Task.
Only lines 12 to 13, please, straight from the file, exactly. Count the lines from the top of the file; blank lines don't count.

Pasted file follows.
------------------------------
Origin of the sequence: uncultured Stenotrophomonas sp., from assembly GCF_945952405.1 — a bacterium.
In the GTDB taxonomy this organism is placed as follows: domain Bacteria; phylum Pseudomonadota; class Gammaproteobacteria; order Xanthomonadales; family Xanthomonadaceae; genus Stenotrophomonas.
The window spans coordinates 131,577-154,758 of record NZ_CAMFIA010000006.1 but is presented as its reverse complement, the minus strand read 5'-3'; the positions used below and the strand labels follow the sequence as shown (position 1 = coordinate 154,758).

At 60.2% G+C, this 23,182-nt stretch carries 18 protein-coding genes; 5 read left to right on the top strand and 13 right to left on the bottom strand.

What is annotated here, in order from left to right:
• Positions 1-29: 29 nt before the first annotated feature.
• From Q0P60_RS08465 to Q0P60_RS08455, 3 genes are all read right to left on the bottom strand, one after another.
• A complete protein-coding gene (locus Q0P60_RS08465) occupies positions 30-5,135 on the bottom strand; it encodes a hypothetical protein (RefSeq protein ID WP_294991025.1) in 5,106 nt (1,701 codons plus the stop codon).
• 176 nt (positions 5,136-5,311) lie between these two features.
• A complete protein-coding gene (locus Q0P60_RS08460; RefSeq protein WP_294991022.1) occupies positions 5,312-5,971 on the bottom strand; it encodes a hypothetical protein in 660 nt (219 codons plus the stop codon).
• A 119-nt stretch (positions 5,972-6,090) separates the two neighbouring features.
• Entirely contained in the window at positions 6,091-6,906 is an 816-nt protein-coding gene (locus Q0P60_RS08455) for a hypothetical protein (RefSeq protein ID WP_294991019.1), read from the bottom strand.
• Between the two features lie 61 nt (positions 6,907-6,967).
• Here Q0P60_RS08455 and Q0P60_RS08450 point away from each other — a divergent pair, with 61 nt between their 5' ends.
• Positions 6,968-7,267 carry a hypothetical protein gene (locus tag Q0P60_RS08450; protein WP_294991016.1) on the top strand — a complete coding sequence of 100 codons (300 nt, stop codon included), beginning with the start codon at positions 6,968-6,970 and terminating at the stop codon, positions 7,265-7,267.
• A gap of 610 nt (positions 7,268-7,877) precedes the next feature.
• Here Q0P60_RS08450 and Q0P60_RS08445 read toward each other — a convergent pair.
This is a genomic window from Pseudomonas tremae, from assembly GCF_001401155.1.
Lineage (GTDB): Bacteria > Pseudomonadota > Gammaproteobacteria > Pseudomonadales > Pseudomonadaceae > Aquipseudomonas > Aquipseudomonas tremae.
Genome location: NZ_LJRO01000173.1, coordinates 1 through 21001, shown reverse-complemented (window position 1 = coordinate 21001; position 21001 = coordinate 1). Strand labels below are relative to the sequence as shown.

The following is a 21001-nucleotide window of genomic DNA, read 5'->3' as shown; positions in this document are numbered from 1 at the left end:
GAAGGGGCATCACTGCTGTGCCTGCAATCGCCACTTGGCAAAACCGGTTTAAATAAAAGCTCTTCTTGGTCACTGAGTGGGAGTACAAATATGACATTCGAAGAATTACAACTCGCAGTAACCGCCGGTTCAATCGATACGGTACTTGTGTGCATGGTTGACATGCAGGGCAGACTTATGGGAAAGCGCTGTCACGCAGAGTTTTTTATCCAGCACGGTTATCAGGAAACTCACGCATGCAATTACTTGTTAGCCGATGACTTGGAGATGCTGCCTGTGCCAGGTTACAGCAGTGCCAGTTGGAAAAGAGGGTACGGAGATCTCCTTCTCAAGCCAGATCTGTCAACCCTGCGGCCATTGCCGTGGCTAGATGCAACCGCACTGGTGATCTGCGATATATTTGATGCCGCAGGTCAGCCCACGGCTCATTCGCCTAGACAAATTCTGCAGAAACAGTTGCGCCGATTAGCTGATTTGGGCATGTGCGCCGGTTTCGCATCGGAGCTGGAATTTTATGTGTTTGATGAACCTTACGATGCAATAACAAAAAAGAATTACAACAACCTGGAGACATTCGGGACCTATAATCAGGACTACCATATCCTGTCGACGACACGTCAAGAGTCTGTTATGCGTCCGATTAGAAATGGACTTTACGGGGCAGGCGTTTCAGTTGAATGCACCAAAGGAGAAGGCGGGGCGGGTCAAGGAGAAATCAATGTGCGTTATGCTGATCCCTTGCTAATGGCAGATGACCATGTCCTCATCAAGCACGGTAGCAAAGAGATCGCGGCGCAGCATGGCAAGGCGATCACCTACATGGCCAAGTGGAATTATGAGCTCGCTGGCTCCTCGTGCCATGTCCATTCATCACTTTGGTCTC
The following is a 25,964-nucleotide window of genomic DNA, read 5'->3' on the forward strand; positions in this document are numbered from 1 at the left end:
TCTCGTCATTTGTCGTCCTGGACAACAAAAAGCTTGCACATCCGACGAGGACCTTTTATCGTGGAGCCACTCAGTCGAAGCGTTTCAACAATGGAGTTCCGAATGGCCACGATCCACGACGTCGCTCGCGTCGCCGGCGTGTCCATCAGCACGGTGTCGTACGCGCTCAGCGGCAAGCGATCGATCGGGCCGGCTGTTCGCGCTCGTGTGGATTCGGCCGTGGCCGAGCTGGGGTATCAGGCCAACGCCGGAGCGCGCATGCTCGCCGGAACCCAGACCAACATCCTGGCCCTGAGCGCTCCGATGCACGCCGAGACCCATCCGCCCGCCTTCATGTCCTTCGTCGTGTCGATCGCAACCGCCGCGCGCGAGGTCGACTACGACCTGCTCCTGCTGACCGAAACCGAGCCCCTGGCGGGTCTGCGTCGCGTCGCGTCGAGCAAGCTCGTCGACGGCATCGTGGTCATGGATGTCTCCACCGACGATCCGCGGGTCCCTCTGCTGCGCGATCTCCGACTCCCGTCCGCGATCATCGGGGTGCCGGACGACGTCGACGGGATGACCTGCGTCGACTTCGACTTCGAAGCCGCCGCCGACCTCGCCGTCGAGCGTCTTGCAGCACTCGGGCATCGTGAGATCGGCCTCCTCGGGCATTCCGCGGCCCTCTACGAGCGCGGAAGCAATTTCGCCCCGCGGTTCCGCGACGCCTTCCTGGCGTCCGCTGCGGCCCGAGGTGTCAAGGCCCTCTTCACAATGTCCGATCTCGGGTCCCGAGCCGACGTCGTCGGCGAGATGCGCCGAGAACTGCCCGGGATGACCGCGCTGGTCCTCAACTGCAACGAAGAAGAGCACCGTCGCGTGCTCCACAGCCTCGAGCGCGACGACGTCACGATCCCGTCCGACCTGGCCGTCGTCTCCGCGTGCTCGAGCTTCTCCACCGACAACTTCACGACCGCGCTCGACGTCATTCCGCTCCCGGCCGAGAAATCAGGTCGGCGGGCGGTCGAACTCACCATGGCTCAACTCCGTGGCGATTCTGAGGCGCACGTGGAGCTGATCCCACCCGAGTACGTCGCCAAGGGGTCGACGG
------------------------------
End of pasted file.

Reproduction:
• Entirely contained in the window at positions 6,091-6,906 is an 816-nt protein-coding gene (locus Q0P60_RS08455) for a hypothetical protein (RefSeq protein ID WP_294991019.1), read from the bottom strand.
• Between the two features lie 61 nt (positions 6,907-6,967).